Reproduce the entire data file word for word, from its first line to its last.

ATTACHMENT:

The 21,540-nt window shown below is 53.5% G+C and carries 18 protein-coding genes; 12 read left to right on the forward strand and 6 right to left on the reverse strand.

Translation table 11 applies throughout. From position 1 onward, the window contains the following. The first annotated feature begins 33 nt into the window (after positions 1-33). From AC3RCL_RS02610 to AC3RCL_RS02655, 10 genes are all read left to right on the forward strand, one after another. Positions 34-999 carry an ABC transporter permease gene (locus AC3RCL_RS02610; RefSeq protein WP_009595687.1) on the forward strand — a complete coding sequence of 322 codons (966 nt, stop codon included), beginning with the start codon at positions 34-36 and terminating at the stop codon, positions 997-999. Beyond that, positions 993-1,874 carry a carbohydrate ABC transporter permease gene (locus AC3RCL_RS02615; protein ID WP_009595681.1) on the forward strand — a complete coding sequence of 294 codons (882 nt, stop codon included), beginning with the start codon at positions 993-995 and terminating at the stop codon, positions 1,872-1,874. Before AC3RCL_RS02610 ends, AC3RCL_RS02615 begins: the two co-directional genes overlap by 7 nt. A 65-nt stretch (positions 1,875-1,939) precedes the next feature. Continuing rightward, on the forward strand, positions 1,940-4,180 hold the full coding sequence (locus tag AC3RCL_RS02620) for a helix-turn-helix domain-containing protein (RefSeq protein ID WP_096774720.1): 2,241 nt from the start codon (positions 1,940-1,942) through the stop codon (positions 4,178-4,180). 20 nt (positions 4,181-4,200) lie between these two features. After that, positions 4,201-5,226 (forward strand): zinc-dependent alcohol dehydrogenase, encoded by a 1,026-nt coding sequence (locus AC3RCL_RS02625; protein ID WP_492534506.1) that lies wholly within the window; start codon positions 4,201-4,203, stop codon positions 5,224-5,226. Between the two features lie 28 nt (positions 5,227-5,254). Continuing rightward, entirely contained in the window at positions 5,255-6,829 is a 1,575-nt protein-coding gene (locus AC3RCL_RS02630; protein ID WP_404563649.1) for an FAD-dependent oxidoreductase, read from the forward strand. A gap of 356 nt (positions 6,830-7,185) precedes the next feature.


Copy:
The 21,540-nt window shown below is 53.5% G+C and carries 18 protein-coding genes; 12 read left to right on the forward strand and 6 right to left on the reverse strand.

Translation table 11 applies throughout. From position 1 onward, the window contains the following. The first annotated feature begins 33 nt into the window (after positions 1-33). From AC3RCL_RS02610 to AC3RCL_RS02655, 10 genes are all read left to right on the forward strand, one after another. Positions 34-999 carry an ABC transporter permease gene (locus AC3RCL_RS02610; RefSeq protein WP_009595687.1) on the forward strand — a complete coding sequence of 322 codons (966 nt, stop codon included), beginning with the start codon at positions 34-36 and terminating at the stop codon, positions 997-999. Beyond that, positions 993-1,874 carry a carbohydrate ABC transporter permease gene (locus AC3RCL_RS02615; protein ID WP_009595681.1) on the forward strand — a complete coding sequence of 294 codons (882 nt, stop codon included), beginning with the start codon at positions 993-995 and terminating at the stop codon, positions 1,872-1,874. Before AC3RCL_RS02610 ends, AC3RCL_RS02615 begins: the two co-directional genes overlap by 7 nt. A 65-nt stretch (positions 1,875-1,939) precedes the next feature. Continuing rightward, on the forward strand, positions 1,940-4,180 hold the full coding sequence (locus tag AC3RCL_RS02620) for a helix-turn-helix domain-containing protein (RefSeq protein ID WP_096774720.1): 2,241 nt from the start codon (positions 1,940-1,942) through the stop codon (positions 4,178-4,180). 20 nt (positions 4,181-4,200) lie between these two features. After that, positions 4,201-5,226 (forward strand): zinc-dependent alcohol dehydrogenase, encoded by a 1,026-nt coding sequence (locus AC3RCL_RS02625; protein ID WP_492534506.1) that lies wholly within the window; start codon positions 4,201-4,203, stop codon positions 5,224-5,226. Between the two features lie 28 nt (positions 5,227-5,254). Continuing rightward, entirely contained in the window at positions 5,255-6,829 is a 1,575-nt protein-coding gene (locus AC3RCL_RS02630; protein ID WP_404563649.1) for an FAD-dependent oxidoreductase, read from the forward strand. A gap of 356 nt (positions 6,830-7,185) precedes the next feature.